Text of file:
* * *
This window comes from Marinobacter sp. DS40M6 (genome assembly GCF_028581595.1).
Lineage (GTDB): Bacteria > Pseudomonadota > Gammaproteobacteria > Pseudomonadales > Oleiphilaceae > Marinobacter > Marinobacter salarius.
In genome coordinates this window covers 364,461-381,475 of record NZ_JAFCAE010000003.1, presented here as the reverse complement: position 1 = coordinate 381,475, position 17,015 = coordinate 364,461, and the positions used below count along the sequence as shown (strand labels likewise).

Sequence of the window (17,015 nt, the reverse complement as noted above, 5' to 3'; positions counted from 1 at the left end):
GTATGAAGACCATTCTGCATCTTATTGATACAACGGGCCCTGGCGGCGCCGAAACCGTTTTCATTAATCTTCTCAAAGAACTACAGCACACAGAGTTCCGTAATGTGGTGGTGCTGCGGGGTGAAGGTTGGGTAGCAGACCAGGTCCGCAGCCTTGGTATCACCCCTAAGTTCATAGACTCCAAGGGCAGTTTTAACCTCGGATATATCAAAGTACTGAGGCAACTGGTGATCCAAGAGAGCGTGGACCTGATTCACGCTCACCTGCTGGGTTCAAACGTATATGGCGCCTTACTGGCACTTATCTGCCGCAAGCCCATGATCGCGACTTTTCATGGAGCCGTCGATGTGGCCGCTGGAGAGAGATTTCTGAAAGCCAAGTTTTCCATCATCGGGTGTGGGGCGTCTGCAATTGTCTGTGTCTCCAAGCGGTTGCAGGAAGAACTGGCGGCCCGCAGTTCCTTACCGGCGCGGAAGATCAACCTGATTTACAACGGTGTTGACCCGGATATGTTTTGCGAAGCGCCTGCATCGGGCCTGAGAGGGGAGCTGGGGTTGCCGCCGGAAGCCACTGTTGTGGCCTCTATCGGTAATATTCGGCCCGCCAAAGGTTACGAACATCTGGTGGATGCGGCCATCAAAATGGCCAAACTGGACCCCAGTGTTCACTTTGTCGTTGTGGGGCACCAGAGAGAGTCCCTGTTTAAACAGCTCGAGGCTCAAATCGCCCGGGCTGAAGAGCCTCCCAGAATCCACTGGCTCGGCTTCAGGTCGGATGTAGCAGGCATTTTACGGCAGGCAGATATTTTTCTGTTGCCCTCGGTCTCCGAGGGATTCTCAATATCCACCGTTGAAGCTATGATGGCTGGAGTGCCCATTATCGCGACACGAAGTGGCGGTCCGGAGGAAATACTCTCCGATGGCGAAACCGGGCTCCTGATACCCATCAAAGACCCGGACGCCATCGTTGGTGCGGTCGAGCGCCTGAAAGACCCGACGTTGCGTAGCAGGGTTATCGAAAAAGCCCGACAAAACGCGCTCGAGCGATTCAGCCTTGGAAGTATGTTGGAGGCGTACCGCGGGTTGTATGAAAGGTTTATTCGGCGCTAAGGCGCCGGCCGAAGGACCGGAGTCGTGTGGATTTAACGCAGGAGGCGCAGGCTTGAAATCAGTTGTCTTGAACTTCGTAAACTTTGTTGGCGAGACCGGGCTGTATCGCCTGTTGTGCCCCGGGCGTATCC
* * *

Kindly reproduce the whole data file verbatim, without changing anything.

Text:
This window comes from Marinobacter sp. DS40M6 (genome assembly GCF_028581595.1).
Lineage (GTDB): Bacteria > Pseudomonadota > Gammaproteobacteria > Pseudomonadales > Oleiphilaceae > Marinobacter > Marinobacter salarius.
In genome coordinates this window covers 364,461-381,475 of record NZ_JAFCAE010000003.1, presented here as the reverse complement: position 1 = coordinate 381,475, position 17,015 = coordinate 364,461, and the positions used below count along the sequence as shown (strand labels likewise).

Sequence of the window (17,015 nt, the reverse complement as noted above, 5' to 3'; positions counted from 1 at the left end):
GTATGAAGACCATTCTGCATCTTATTGATACAACGGGCCCTGGCGGCGCCGAAACCGTTTTCATTAATCTTCTCAAAGAACTACAGCACACAGAGTTCCGTAATGTGGTGGTGCTGCGGGGTGAAGGTTGGGTAGCAGACCAGGTCCGCAGCCTTGGTATCACCCCTAAGTTCATAGACTCCAAGGGCAGTTTTAACCTCGGATATATCAAAGTACTGAGGCAACTGGTGATCCAAGAGAGCGTGGACCTGATTCACGCTCACCTGCTGGGTTCAAACGTATATGGCGCCTTACTGGCACTTATCTGCCGCAAGCCCATGATCGCGACTTTTCATGGAGCCGTCGATGTGGCCGCTGGAGAGAGATTTCTGAAAGCCAAGTTTTCCATCATCGGGTGTGGGGCGTCTGCAATTGTCTGTGTCTCCAAGCGGTTGCAGGAAGAACTGGCGGCCCGCAGTTCCTTACCGGCGCGGAAGATCAACCTGATTTACAACGGTGTTGACCCGGATATGTTTTGCGAAGCGCCTGCATCGGGCCTGAGAGGGGAGCTGGGGTTGCCGCCGGAAGCCACTGTTGTGGCCTCTATCGGTAATATTCGGCCCGCCAAAGGTTACGAACATCTGGTGGATGCGGCCATCAAAATGGCCAAACTGGACCCCAGTGTTCACTTTGTCGTTGTGGGGCACCAGAGAGAGTCCCTGTTTAAACAGCTCGAGGCTCAAATCGCCCGGGCTGAAGAGCCTCCCAGAATCCACTGGCTCGGCTTCAGGTCGGATGTAGCAGGCATTTTACGGCAGGCAGATATTTTTCTGTTGCCCTCGGTCTCCGAGGGATTCTCAATATCCACCGTTGAAGCTATGATGGCTGGAGTGCCCATTATCGCGACACGAAGTGGCGGTCCGGAGGAAATACTCTCCGATGGCGAAACCGGGCTCCTGATACCCATCAAAGACCCGGACGCCATCGTTGGTGCGGTCGAGCGCCTGAAAGACCCGACGTTGCGTAGCAGGGTTATCGAAAAAGCCCGACAAAACGCGCTCGAGCGATTCAGCCTTGGAAGTATGTTGGAGGCGTACCGCGGGTTGTATGAAAGGTTTATTCGGCGCTAAGGCGCCGGCCGAAGGACCGGAGTCGTGTGGATTTAACGCAGGAGGCGCAGGCTTGAAATCAGTTGTCTTGAACTTCGTAAACTTTGTTGGCGAGACCGGGCTGTATCGCCTGTTGTGCCCCGGGCGTATCC